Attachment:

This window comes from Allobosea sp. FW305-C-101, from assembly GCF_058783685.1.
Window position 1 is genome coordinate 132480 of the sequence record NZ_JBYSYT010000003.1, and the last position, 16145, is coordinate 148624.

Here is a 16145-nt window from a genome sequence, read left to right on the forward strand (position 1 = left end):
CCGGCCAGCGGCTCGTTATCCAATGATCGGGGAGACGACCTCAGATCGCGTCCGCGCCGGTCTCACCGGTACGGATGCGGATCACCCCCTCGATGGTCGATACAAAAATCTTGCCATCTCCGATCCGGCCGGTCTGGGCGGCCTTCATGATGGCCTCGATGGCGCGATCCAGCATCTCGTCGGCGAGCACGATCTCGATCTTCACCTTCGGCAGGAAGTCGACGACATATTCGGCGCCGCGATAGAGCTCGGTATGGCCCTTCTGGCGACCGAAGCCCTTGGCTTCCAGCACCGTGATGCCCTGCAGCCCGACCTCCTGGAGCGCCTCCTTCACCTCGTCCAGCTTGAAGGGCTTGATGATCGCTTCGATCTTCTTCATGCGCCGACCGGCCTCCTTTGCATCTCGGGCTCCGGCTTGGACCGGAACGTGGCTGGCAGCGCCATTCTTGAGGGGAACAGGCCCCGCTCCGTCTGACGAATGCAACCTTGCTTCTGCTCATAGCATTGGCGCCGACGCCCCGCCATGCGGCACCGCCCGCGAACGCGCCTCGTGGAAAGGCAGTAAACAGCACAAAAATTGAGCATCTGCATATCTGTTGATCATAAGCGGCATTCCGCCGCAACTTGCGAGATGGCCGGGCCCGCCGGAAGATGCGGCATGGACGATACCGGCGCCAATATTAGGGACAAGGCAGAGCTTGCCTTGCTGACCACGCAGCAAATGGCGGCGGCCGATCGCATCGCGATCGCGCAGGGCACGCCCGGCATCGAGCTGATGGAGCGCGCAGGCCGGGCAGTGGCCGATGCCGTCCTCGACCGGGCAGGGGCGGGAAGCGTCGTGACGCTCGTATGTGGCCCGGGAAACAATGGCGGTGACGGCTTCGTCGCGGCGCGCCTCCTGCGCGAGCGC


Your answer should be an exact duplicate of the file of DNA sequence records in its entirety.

This window comes from Allobosea sp. FW305-C-101, from assembly GCF_058783685.1.
Window position 1 is genome coordinate 132480 of the sequence record NZ_JBYSYT010000003.1, and the last position, 16145, is coordinate 148624.

Here is a 16145-nt window from a genome sequence, read left to right on the forward strand (position 1 = left end):
CCGGCCAGCGGCTCGTTATCCAATGATCGGGGAGACGACCTCAGATCGCGTCCGCGCCGGTCTCACCGGTACGGATGCGGATCACCCCCTCGATGGTCGATACAAAAATCTTGCCATCTCCGATCCGGCCGGTCTGGGCGGCCTTCATGATGGCCTCGATGGCGCGATCCAGCATCTCGTCGGCGAGCACGATCTCGATCTTCACCTTCGGCAGGAAGTCGACGACATATTCGGCGCCGCGATAGAGCTCGGTATGGCCCTTCTGGCGACCGAAGCCCTTGGCTTCCAGCACCGTGATGCCCTGCAGCCCGACCTCCTGGAGCGCCTCCTTCACCTCGTCCAGCTTGAAGGGCTTGATGATCGCTTCGATCTTCTTCATGCGCCGACCGGCCTCCTTTGCATCTCGGGCTCCGGCTTGGACCGGAACGTGGCTGGCAGCGCCATTCTTGAGGGGAACAGGCCCCGCTCCGTCTGACGAATGCAACCTTGCTTCTGCTCATAGCATTGGCGCCGACGCCCCGCCATGCGGCACCGCCCGCGAACGCGCCTCGTGGAAAGGCAGTAAACAGCACAAAAATTGAGCATCTGCATATCTGTTGATCATAAGCGGCATTCCGCCGCAACTTGCGAGATGGCCGGGCCCGCCGGAAGATGCGGCATGGACGATACCGGCGCCAATATTAGGGACAAGGCAGAGCTTGCCTTGCTGACCACGCAGCAAATGGCGGCGGCCGATCGCATCGCGATCGCGCAGGGCACGCCCGGCATCGAGCTGATGGAGCGCGCAGGCCGGGCAGTGGCCGATGCCGTCCTCGACCGGGCAGGGGCGGGAAGCGTCGTGACGCTCGTATGTGGCCCGGGAAACAATGGCGGTGACGGCTTCGTCGCGGCGCGCCTCCTGCGCGAGCGC